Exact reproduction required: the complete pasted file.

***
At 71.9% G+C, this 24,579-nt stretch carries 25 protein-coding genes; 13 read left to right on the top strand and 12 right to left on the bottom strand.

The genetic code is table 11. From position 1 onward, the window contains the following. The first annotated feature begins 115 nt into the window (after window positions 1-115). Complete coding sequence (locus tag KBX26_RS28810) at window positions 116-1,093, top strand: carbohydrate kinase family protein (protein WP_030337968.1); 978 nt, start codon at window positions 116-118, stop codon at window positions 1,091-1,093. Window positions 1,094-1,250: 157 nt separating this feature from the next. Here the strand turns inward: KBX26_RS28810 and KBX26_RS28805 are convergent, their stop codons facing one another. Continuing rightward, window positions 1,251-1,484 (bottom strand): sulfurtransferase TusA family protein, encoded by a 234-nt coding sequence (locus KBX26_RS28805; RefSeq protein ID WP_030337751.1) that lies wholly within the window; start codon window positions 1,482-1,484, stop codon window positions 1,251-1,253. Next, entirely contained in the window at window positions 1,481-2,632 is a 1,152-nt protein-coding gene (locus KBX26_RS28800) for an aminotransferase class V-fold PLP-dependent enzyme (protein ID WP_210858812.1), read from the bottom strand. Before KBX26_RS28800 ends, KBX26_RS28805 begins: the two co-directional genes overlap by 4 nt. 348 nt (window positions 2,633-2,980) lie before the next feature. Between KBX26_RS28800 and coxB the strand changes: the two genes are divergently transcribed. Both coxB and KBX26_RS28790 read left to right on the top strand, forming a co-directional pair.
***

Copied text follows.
At 71.9% G+C, this 24,579-nt stretch carries 25 protein-coding genes; 13 read left to right on the top strand and 12 right to left on the bottom strand.

The genetic code is table 11. From position 1 onward, the window contains the following. The first annotated feature begins 115 nt into the window (after window positions 1-115). Complete coding sequence (locus tag KBX26_RS28810) at window positions 116-1,093, top strand: carbohydrate kinase family protein (protein WP_030337968.1); 978 nt, start codon at window positions 116-118, stop codon at window positions 1,091-1,093. Window positions 1,094-1,250: 157 nt separating this feature from the next. Here the strand turns inward: KBX26_RS28810 and KBX26_RS28805 are convergent, their stop codons facing one another. Continuing rightward, window positions 1,251-1,484 (bottom strand): sulfurtransferase TusA family protein, encoded by a 234-nt coding sequence (locus KBX26_RS28805; RefSeq protein ID WP_030337751.1) that lies wholly within the window; start codon window positions 1,482-1,484, stop codon window positions 1,251-1,253. Next, entirely contained in the window at window positions 1,481-2,632 is a 1,152-nt protein-coding gene (locus KBX26_RS28800) for an aminotransferase class V-fold PLP-dependent enzyme (protein ID WP_210858812.1), read from the bottom strand. Before KBX26_RS28800 ends, KBX26_RS28805 begins: the two co-directional genes overlap by 4 nt. 348 nt (window positions 2,633-2,980) lie before the next feature. Between KBX26_RS28800 and coxB the strand changes: the two genes are divergently transcribed. Both coxB and KBX26_RS28790 read left to right on the top strand, forming a co-directional pair.